Background & Aims: In polycystic liver diseases, cyst formation involves cholangiocyte hyperproliferation. In polycystic kidney (PCK) rats, an animal model of autosomal-recessive polycystic kidney disease (ARPKD), decreased intracellular calcium [Ca2+]i in cholangiocytes is associated with hyperproliferation. We recently showed transient receptor potential vanilloid 4 (Trpv4), a calcium-entry channel, is expressed in normal cholangiocytes and its activation leads to [Ca2+]i increase. Thus, we hypothesized that pharmacologic activation of Trpv4 might reverse the hyperproliferative phenotype of PCK cholangiocytes. Methods: Trpv4 expression was examined in liver of normal and PCK rats, normal human beings, and patients with autosomal-dominant polycystic kidney disease or ARPKD. Trpv4 activation effect on cell proliferation and cyst formation was assessed in cholangiocytes derived from normal and PCK rats. The in vivo effects of Trpv4 activation on kidney and liver cysts was analyzed in PCK rats. Results: Trpv4 was overexpressed both at messenger RNA (8-fold) and protein (3-fold) levels in PCK cholangiocytes. Confocal and immunogold electron microscopy supported Trpv4 overexpression in the livers of PCK rats and ARPKD or autosomal-dominant polycystic kidney disease patients. Trpv4 activation in PCK cholangiocytes increased [Ca2+]i by 30%, inhibiting cell proliferation by approximately 25%-50% and cyst growth in 3-dimensional culture (3-fold). Trpv4-small interfering RNA silencing blocked effects of Trpv4 activators by 70%. Trpv4 activation was associated with Akt phosphorylation and β-Raf and Erk1/2 inhibition. In vivo, Trpv4 activation induced a significant decrease in renal cystic area and a nonsignificant decrease in liver cysts. Conclusions: Taken together, our in vitro and in vivo data suggest that increasing intracellular calcium by Trpv4 activation may represent a potential therapeutic approach in PKD.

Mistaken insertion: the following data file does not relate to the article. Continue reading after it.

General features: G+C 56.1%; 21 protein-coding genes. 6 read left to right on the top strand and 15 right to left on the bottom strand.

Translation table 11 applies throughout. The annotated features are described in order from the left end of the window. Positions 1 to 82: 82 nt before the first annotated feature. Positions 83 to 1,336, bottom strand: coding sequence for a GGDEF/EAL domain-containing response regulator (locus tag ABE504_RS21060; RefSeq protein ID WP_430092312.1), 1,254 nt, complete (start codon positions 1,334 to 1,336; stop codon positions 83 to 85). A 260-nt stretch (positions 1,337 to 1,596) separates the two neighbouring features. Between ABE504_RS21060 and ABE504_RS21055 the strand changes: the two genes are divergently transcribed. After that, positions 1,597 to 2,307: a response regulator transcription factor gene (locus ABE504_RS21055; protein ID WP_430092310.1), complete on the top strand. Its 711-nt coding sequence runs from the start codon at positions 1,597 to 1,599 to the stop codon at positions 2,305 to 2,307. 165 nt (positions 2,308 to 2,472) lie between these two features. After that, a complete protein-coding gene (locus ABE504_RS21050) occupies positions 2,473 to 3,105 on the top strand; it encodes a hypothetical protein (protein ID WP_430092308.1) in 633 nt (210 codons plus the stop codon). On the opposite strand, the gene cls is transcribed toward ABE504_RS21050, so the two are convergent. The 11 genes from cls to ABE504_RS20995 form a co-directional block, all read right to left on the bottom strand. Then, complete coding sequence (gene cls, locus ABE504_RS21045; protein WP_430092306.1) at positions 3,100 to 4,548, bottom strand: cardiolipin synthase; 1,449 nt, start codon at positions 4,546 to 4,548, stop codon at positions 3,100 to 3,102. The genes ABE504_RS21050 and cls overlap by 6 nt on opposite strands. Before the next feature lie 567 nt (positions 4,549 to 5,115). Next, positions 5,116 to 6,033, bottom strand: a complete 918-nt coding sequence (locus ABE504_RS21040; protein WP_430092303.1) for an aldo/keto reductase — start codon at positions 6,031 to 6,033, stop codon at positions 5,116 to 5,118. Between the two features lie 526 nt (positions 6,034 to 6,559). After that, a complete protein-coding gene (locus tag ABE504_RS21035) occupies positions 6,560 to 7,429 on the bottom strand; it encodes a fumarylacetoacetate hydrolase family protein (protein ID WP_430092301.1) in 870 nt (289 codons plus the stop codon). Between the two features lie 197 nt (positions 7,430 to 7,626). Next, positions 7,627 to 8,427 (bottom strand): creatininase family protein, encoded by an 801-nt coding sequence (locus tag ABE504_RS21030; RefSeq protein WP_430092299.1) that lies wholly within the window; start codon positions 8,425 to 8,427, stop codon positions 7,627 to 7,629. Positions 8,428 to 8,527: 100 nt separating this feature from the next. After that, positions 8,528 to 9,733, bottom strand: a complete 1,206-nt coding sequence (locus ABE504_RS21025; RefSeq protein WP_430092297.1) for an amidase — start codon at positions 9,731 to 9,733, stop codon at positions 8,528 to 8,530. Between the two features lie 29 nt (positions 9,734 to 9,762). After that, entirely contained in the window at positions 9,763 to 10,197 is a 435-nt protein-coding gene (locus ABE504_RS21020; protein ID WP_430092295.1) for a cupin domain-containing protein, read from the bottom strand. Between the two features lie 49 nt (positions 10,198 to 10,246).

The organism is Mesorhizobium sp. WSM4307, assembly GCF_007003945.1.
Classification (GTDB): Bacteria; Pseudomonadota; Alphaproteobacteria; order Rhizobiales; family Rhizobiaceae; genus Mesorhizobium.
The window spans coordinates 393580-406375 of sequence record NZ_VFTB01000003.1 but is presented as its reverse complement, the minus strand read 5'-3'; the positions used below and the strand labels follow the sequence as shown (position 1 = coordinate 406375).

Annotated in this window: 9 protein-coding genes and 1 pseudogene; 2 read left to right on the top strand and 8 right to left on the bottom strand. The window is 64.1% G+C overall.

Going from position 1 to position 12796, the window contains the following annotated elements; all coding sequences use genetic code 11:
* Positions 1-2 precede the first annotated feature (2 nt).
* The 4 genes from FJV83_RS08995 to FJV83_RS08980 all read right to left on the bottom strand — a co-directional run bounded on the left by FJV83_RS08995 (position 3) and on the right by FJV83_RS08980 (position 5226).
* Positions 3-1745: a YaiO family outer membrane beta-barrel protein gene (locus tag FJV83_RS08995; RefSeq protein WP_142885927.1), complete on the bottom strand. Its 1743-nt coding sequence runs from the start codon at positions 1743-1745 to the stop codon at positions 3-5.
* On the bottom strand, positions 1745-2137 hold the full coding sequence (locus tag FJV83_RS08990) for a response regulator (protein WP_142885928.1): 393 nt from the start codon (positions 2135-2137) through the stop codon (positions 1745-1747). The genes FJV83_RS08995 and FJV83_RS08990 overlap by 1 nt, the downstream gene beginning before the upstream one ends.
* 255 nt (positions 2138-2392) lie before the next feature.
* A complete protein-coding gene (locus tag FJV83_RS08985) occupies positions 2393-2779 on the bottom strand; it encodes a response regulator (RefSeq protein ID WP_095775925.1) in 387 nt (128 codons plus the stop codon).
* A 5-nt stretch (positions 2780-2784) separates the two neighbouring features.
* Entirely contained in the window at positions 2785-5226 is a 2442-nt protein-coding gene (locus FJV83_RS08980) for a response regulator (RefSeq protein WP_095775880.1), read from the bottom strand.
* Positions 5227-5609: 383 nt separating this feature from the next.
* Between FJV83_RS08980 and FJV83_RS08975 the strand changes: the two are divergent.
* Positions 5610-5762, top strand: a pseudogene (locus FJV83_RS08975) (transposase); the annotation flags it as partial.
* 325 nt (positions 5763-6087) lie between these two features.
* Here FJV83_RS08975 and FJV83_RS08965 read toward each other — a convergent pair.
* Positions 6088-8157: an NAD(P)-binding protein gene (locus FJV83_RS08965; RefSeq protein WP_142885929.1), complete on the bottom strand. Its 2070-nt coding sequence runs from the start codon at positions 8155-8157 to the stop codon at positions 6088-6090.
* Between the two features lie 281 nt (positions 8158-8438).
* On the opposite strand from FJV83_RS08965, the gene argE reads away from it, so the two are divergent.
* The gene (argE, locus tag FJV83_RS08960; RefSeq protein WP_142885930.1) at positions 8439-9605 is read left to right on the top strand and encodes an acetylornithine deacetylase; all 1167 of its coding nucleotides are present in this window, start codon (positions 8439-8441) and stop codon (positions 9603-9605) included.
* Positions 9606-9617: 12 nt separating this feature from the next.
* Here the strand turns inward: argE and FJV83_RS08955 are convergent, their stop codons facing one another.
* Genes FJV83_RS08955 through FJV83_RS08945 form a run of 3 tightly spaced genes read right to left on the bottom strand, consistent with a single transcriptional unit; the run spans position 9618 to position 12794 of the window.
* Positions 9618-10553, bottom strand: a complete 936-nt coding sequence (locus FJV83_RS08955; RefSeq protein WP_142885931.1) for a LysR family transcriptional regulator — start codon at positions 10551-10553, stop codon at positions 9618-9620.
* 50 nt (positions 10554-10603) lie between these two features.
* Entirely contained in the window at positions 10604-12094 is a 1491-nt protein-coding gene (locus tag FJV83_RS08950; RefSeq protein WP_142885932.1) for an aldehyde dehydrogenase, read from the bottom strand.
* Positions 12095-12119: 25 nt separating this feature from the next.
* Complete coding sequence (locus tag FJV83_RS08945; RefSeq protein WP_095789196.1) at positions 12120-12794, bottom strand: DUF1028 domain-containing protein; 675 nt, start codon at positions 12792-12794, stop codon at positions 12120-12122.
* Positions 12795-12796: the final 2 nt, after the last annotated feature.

Bibliographical noteFunding Information:
Funding This work was supported by the National Institutes of Health (grant R03HD059878 to S.A.G. and grant DK24031 to N.F.L.), by the American Liver Foundation (S.A.G.), the PKD Foundation (S.A.G. and T.V.M.), and by the Optical Microscopy Core of the Mayo Clinic Center for Cell Signaling in Gastroenterology (grant P30DK084567 ).